If you’re like me, your desktop probably doesn’t look like this most of the time. In fact, if you’re anything like me, it probably looks more like this.
As part of Operation: Clean Out The Engine Sludge, I recently reorganized my entire computer and put every last file away where it belonged. If you’re thinking, gosh, that sounds like a lot of work, it is. It took me about 2-3 hours and freed up about 10 gigabytes in space, but it was well worth it.
Today I thought I’d share with you how I organize the files on my computer in a way that makes them easy to find again, even if I leave them there and forget about them for months. I call it the “How To Organize Your Computer And Still Remember Where You Put Everything” system, or “The Alphabetical Reference System” for short.
What it looks like
In expanded list view:
In icon view:
How it works
Everything is contained within one folder. In this example, the aforementioned folder is labeled “reference”. Within the reference folder, there are 26 folders, one for each letter of the alphabet. This is the basic structure of this organizational system.
Why this way versus another?
Before I organized my files using this system, I would try to organize my files by relation. For example: If I had a folder full of files related to business cards, I would put it under a file labeled “print work” in My Documents. The path to this file would then look like this:
Chanel > My Documents > Print Work.
But then a problem comes up. If I have an existing folder labeled with my company name (e.g., “XanGo”) and some of these business card templates are for my company, should I put the business card file under “print work” or “XanGo”? Should it be:
Chanel > My Documents > XanGo > Business Cards? What happens if I leave this file alone for several months and forget where I put it—when I go to look for it, where I will look first?
The idea behind this organizational system is to “file away” all your files in the most natural, easy to recall places.
If you’re looking for the file “business cards”, you look under “B” for business cards:
Chanel > Reference > B > Business Cards.
If you save funny things on the internet to your computer, you file it under “F” for funny:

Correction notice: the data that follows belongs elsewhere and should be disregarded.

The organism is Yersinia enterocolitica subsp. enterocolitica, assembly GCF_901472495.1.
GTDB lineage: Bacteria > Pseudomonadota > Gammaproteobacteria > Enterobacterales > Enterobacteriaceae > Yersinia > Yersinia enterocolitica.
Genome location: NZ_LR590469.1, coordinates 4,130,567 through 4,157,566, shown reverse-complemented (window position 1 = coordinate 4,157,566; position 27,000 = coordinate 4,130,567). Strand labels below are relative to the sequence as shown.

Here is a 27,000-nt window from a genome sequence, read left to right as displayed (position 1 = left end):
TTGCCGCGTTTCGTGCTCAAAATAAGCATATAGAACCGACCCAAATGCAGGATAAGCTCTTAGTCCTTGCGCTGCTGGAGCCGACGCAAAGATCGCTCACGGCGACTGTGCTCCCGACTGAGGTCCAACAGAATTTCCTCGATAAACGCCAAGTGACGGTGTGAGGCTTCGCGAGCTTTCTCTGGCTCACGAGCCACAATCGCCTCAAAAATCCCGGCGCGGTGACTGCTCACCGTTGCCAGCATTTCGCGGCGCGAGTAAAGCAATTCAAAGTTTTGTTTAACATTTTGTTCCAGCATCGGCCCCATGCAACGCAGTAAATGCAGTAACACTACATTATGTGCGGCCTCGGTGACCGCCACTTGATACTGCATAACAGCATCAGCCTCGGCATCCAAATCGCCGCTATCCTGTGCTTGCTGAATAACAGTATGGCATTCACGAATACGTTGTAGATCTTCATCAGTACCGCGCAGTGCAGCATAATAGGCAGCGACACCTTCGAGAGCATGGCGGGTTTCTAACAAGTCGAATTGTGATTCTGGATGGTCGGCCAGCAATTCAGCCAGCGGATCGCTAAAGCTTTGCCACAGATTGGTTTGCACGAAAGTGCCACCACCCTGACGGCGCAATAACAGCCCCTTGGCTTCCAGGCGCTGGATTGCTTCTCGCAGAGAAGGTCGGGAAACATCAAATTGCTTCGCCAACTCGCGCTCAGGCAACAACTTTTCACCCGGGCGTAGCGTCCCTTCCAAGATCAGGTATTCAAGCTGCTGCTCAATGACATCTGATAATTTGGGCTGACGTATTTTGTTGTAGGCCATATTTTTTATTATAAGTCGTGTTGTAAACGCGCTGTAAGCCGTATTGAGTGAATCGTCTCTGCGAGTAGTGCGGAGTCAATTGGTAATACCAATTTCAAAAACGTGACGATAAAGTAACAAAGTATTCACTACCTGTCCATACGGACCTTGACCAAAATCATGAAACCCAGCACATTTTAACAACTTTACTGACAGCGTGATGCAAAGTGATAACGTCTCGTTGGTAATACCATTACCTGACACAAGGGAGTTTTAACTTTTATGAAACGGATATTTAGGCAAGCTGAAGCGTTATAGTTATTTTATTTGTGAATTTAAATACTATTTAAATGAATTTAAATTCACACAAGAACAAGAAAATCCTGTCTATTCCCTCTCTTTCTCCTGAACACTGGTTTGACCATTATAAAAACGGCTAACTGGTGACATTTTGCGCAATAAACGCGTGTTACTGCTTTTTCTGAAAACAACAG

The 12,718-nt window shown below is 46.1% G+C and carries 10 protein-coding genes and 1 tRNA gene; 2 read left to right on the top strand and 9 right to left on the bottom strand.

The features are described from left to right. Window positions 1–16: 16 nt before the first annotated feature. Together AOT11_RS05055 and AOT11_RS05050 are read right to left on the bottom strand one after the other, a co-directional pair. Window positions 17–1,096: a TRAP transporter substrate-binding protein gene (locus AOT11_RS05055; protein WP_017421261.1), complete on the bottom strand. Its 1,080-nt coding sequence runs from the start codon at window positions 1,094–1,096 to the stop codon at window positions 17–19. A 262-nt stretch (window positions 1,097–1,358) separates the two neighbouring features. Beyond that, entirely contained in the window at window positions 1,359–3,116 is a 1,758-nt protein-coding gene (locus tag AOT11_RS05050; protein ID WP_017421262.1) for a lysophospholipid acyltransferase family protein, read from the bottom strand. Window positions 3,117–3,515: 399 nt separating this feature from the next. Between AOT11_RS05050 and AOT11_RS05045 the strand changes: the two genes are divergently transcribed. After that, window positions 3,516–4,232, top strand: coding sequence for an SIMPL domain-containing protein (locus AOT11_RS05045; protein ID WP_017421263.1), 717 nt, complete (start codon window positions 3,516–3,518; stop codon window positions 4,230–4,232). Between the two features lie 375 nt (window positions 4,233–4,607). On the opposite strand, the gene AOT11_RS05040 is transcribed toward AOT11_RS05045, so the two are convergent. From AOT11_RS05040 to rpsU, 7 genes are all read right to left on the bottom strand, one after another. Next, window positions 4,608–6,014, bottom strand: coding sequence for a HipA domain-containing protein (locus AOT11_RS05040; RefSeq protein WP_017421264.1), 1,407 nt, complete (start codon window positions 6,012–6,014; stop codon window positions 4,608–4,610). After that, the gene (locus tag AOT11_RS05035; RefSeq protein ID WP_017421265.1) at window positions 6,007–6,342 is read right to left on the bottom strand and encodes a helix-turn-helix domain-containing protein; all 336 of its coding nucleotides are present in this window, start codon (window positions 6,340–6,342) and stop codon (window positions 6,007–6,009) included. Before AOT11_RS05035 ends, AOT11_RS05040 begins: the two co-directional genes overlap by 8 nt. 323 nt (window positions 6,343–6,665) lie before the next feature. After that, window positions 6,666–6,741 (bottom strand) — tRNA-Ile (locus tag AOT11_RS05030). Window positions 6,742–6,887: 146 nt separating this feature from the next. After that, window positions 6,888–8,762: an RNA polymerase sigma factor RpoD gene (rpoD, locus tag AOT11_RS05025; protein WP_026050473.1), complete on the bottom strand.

Chanel > Reference > F > Funny internet finds.
You label your files the way you will remember them, in places that seem most nature to find them.
How to make it for yourself
You can make this folder directly in your user account,
For Windows: C:/WINDOWS/Documents & Settings/Chanel/
For Macs: Macbook Pro > Users > Chanel
Or your can use your documents folder as the reference folder:
For Windows: C:/WINDOWS/Documents & Settings/Chanel/My Documents
For Macs: Macbook Pro > Users > Chanel > Documents
Once you have your main folder ready, make sure it is blank and ready for you to create 26 folders, one for each letter of the alphabet. Create a folder, label it “A”. Create a folder, label it “B”. Create a folder, label it “C”, etc. etc. until you have the entire alphabet.
Once these folders are done, you are ready to start filing away all those stray files on your computer.
How to use it
Like any organizational system, it only works if you use it. The idea behind the success of this system is to file files away in the appropriate place when you save them, not when you desktop becomes completely covered in icons.
For example, I take lots of notes on my laptop. I would then file these notes away under “N”, like such:
Chanel > Reference > N > Notes
From there, you can separate further organize the types of notes into different folders: School notes, work notes, seminar notes, etc.
Take lots of pictures? Do this:
Chanel > Reference > P > Photos
Download the photos from your camera to this parent folder, creating a new folder each time you upload a new batch of photos. I’ve organized my original photos by date:
The file path for all the photos I took on December 5, 2008 would then be:
Chanel > Reference > P > Photos > Originals > December 5, 2008
I’ve actually has this organizational system in place since I bought my Macbook Pro—so almost a year now—but I must admit that I haven’t always used it to its full capacity. This was not my original idea; I actually created this organizational system on my computer after googling ways to organize files and stumbling across an article on this alphabetical method. I would give credit where credit is due,
but unfortunately, I cannot for the life of me seem to find that article anywhere. (ETA December 12th, 2009 – I finally came across the website where I first learned about this filing system; the original idea comes from here.)
What kind of system do you use to organize your files on your computer? How is it working?